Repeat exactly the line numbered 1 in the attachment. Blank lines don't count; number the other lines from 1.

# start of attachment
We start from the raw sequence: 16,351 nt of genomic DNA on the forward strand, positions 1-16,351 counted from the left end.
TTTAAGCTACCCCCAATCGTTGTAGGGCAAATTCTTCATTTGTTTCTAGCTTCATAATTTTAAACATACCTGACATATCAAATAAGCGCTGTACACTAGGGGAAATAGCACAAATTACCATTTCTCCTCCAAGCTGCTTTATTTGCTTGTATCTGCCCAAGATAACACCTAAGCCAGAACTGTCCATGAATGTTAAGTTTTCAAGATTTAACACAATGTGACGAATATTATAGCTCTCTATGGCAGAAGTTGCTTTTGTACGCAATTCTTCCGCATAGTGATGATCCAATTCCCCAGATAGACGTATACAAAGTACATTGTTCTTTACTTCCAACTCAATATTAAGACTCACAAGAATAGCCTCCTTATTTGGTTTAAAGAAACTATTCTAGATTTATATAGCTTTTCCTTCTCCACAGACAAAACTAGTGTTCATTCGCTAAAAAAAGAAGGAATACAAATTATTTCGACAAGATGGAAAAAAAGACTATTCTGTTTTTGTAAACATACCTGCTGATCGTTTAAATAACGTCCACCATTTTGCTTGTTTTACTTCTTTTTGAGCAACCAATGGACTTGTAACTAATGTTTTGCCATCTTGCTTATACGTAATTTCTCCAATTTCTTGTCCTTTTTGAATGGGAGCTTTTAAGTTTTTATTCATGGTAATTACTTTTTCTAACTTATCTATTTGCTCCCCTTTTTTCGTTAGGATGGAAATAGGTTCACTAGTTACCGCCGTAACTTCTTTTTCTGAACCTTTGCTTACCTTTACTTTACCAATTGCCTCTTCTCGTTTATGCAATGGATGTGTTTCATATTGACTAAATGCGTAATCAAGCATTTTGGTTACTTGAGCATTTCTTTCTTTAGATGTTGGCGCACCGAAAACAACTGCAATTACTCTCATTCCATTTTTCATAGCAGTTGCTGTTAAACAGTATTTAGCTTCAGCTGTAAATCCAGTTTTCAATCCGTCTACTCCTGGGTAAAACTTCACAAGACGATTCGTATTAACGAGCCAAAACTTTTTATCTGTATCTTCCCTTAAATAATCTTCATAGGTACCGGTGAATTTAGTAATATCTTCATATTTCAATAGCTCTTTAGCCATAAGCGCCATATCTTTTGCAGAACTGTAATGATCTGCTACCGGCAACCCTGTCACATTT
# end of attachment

We start from the raw sequence: 16,351 nt of genomic DNA on the forward strand, positions 1-16,351 counted from the left end.